Take a Break magazine, May 28, 2020

I am quite sorry about this entry because in my experience Take a Break is extremely accurate. This is a rare error.

A fretful baby ‘grizzles’ so is ‘grizzly’.  ‘Grisly’ means gruesome or hideous, as in a monster. While we are about it, there is ‘gristly’ which refers to something disgusting in meat, and  ‘grizzly’ can also mean a type of bear or hair that is greying.


i newspaper, June 20, 2020

Times, June 20, 2020

The word ‘but’ seems often to be used as a bit of padding between two other words, but it does have a meaning, viz that what follows is a contrast or a surprise.

The top cutting contains two sets of unrelated ideas which cannot be made meaningful simply by adding ‘but’. In the heading, there is no reason why the lockdown should have had any effect one way or the other on sales of vinyl. ‘And’ would be better than ‘but’. In the intro, the juxtaposition is simply odd. The sneezing reference needs to be cut or put elsewhere.  This is a classic non sequitur: a suggestion that one idea follows the other when they have nothing at all to do with each other.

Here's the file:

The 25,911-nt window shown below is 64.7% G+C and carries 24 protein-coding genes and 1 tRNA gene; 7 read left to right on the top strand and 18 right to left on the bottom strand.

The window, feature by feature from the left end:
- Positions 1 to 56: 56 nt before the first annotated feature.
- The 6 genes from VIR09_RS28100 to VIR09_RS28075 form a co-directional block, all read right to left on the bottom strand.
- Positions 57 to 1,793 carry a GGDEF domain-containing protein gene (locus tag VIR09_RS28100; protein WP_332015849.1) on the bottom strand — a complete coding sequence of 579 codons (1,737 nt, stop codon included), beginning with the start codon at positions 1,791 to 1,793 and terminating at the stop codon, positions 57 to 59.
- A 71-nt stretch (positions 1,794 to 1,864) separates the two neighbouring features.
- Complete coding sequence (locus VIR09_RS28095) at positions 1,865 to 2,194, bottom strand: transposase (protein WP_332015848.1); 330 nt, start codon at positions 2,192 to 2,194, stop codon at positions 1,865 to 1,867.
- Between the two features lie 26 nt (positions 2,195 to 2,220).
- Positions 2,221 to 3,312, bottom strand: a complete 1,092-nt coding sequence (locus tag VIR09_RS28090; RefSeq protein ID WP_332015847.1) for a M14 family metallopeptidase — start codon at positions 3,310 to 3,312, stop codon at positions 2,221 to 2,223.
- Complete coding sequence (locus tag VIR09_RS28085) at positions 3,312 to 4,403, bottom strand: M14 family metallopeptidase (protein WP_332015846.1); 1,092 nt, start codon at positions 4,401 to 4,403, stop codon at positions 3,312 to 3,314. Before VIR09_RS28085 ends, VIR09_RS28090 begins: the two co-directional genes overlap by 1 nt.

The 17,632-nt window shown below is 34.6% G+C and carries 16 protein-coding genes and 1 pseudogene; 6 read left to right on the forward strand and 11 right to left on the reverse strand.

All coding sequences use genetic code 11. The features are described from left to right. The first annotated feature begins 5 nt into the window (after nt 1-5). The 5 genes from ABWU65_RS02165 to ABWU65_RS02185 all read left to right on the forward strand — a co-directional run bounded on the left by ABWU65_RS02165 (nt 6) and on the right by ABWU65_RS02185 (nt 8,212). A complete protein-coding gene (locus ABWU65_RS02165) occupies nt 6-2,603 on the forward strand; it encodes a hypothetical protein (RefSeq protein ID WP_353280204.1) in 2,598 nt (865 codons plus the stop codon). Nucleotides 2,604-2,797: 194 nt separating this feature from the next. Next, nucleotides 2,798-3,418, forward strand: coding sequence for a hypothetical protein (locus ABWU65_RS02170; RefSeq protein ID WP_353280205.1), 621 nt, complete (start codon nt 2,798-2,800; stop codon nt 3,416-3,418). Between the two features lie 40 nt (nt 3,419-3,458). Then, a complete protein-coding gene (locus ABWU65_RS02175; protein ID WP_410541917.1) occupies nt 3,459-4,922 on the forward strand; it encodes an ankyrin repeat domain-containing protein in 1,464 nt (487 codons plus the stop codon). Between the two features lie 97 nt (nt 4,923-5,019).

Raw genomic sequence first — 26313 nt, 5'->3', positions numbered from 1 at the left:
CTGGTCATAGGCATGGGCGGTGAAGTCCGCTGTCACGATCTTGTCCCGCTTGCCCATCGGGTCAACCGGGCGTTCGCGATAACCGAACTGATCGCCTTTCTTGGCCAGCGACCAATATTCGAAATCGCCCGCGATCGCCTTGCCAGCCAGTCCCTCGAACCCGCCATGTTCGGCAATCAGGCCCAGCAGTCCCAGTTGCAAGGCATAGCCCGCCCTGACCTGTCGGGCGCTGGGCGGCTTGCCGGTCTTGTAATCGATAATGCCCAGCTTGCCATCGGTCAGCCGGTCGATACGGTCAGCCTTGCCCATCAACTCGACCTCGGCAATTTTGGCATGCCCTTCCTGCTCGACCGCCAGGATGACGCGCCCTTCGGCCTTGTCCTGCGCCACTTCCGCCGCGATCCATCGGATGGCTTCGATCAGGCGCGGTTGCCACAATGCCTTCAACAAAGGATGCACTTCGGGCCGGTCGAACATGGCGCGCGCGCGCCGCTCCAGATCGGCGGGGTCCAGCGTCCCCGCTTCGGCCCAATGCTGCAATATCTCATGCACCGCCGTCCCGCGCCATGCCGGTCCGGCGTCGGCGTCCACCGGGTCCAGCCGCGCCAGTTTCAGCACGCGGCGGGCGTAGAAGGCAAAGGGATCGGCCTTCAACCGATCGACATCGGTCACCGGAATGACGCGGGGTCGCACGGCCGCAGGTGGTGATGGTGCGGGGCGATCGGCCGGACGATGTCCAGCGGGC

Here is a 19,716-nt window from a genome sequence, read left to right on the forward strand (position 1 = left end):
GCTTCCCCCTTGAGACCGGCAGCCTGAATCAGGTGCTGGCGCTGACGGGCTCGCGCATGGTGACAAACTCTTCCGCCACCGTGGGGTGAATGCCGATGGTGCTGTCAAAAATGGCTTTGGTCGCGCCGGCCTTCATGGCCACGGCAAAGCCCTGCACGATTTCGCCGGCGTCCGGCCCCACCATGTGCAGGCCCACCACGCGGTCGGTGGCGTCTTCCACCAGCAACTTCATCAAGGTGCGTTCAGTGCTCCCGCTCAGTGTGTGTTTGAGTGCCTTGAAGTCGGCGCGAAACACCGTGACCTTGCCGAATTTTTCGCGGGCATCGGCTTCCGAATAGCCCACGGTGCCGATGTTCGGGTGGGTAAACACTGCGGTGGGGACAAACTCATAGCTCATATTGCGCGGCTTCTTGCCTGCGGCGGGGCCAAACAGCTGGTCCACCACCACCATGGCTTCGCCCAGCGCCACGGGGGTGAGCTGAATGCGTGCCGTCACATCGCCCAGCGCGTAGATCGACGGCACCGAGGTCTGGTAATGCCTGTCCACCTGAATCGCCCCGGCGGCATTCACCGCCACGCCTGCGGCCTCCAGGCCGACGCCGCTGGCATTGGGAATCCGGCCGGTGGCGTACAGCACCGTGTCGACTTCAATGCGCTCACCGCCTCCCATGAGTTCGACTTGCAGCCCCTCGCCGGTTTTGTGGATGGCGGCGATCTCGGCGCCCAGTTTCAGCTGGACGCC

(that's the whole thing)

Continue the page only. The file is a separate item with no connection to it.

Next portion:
In the second cutting, there is no reason why the location of the machine should have any bearing on whether or not it is used, so again ‘and’ is more appropriate than ‘but’.


Sunday Times, June 14, 2020

A basic of subbing is that you make it clear who is speaking before you begin the quote. Here it looks as if the estate agent, Mr Lillicrap, is continuing to talk about sales, when in fact it has switched to Alex Polizzi. So when you get to the end of the par you are brought up short by the fact that it is a new speaker, and you go back to sort it out. The reader should never have to feel any confusion.

After the par about the estate agent, this is how it should be done.

Alex Polizzi, owner of the Hotel Tresanton which overlooks St Mawes harbour, hopes to re-open on July 4.

‘People come away to have a good time,’ she said. ‘I don’t want them to be met with pitchforks . . . new realities.

‘I appreciate all the concerns . . . open for business.’